Doing science requires asking questions and finding answers to them, namely in astrophysics which is deeply connected to a dark and very faraway place with a panoply of unsolved mysteries to be unveiled. This is what keeps science dynamic, the excitement of discovering something new, asking questions about topics we have never thought to ask before. As Einstein once said, “I have no special talents. I am only passionately curious."
To help answer some of astrophysics’ complex questions about dark matter, dark energy, cosmic expansion, formation and structure of our galaxy Milky Way, the transient optical sky, and potential asteroids that may hurt Earth, amongst others, the Vera C. Rubin Observatory is conducting a 10-year Legacy Survey of Space and Time (LSST) to deliver a 2 exabytes set of images and data products that will address some of the most pressing questions about the structure and evolution of the universe and the objects in it. Located on the Cerro Pachón ridge in north-central Chile, the Rubin Observatory Summit Facility has a special telescope that uses a three-mirror design, which creates an exceptionally wide field of view, and has the ability to survey the entire sky in only four nights. It will produce data of extremely high quality with minimal downtime and maintenance, where more than 15 terabytes of data must be processed and stored each night.
ESCAPE is collaborating with LSST in sharing knowledge and expertise about storing and analysing large amounts of data
Sharing knowledge ensures that everyone has the opportunity to contribute to moving knowledge even further. ESCAPE and Rubin Observatory have been collaborating to help their scientists to gain knowledge and expertise which will help them in identifying the most suitable technologies for the science platforms both initiatives are building.
Starting with data management, the Rubin Observatory is developing the Rubin Science Platform, which has very similar goals to the ones from ESCAPE Science Analysis Platform (ESAP), an ESCAPE service aimed at accessing and combining data from multiple collections and staging them for subsequent processing and analysis. It allows data discovery and handling of large and distributed data collections. Rubin Science Platform and ESCAPE ESAP may have similar goals but are intended for different communities and built around different principles, so scientists from both projects decided to work together, by comparing their functionalities and performances. This analysis will contribute to improving both services’ performances overall.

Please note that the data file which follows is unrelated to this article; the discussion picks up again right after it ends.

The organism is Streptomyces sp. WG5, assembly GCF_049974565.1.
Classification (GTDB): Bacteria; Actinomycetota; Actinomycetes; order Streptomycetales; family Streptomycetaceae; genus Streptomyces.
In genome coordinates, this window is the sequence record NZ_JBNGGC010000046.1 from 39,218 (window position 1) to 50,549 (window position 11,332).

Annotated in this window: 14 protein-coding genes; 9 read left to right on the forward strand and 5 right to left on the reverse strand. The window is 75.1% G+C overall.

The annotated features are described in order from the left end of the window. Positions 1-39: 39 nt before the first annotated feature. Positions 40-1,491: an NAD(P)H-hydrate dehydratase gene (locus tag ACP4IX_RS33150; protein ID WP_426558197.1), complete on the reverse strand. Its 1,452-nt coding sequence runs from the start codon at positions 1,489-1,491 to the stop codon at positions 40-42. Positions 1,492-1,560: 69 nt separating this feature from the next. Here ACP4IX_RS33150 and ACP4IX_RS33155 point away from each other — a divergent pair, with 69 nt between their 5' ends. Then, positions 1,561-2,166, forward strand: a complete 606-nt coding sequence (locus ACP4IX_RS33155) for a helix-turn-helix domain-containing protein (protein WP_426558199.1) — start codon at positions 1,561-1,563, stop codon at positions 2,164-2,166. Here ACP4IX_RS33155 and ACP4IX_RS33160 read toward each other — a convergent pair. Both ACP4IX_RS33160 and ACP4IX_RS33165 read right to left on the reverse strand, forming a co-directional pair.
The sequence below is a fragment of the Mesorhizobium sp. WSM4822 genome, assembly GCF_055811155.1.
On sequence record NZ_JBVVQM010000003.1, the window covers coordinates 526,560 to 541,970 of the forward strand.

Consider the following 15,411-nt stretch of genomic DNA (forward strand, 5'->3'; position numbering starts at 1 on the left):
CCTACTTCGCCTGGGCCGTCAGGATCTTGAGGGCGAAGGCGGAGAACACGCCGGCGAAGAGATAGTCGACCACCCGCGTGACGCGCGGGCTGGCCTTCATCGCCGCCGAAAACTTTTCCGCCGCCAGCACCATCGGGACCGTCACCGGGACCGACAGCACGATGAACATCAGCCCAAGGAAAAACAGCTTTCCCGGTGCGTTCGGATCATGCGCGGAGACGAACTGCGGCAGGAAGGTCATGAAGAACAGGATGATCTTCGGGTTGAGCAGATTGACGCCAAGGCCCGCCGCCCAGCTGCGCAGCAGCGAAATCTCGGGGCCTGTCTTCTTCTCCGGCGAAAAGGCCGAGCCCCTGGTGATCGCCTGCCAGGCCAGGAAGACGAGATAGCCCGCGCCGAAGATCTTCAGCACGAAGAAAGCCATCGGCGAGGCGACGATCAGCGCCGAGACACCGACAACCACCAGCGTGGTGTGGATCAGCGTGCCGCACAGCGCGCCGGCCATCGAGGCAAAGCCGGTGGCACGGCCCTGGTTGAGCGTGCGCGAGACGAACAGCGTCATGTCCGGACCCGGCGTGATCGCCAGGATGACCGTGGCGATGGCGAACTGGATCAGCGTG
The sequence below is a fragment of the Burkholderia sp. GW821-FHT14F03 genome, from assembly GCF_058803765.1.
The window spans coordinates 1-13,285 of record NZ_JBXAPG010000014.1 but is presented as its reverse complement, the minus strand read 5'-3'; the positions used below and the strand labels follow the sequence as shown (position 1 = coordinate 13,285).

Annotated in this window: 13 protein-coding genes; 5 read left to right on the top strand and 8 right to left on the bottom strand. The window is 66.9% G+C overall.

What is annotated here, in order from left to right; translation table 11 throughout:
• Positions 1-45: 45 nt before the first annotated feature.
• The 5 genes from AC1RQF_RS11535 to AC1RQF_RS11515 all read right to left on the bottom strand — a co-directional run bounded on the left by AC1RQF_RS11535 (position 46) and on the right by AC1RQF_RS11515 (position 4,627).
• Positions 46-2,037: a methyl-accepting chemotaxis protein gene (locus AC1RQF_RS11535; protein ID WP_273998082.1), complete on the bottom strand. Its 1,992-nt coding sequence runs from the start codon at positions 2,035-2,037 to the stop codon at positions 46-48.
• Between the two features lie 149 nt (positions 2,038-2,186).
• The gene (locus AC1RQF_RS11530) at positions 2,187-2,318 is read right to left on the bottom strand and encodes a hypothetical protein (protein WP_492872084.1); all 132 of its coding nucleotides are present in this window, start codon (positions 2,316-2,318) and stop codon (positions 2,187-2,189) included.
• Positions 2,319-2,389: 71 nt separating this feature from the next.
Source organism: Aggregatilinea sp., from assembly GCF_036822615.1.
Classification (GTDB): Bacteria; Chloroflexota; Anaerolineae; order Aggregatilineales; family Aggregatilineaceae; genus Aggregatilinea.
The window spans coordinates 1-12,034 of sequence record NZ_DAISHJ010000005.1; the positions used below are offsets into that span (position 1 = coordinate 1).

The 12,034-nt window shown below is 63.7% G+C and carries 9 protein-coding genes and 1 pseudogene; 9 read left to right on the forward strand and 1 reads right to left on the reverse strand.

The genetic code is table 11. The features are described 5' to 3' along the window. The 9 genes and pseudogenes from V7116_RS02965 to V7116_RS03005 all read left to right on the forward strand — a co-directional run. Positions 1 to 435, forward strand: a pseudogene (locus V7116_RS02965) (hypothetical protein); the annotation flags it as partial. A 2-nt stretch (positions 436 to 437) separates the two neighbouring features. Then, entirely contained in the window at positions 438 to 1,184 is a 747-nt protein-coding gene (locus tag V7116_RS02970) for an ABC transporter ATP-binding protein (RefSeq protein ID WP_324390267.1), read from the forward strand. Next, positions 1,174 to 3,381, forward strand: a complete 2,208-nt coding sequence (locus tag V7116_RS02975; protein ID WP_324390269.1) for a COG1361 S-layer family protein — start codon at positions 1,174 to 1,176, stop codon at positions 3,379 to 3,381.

The previous approach is also being adopted between ESCAPE Data Infrastructure for Open Science (DIOS) and Rubin Observatory, aimed to improve their understanding of federated distributed storage solutions and how these are managed and used. ESCAPE DIOS is a federated data infrastructure of open access data that enables large national research data centres to work together and build a robust cloud-like service to curate and scale up to multi-Exabyte needs.
To make both ESCAPE and Rubin Observatory astronomical datasets easily available and able to work as a seamless whole, both Rubin Observatory and ESCAPE have adopted the International Virtual Observatory Alliance (IVOA) standards for their data products. In the case of ESCAPE, it is doing this through the ESCAPE Virtual Observatory (VO) which is integrating astronomy distributed infrastructures into one single virtual astronomy facility
Knowledge increases by sharing which is the purpose of open science, to combine science and information technologies, scientific enquiry and discovery, to speed up research for the benefit of society. Open science reduces duplication in collecting, creating, transferring and re-using scientific material. The joint work and benchmark performed between the LSST initiative from Rubin Observatory and ESCAPE is a way to speed up science discoveries in Astrophysics.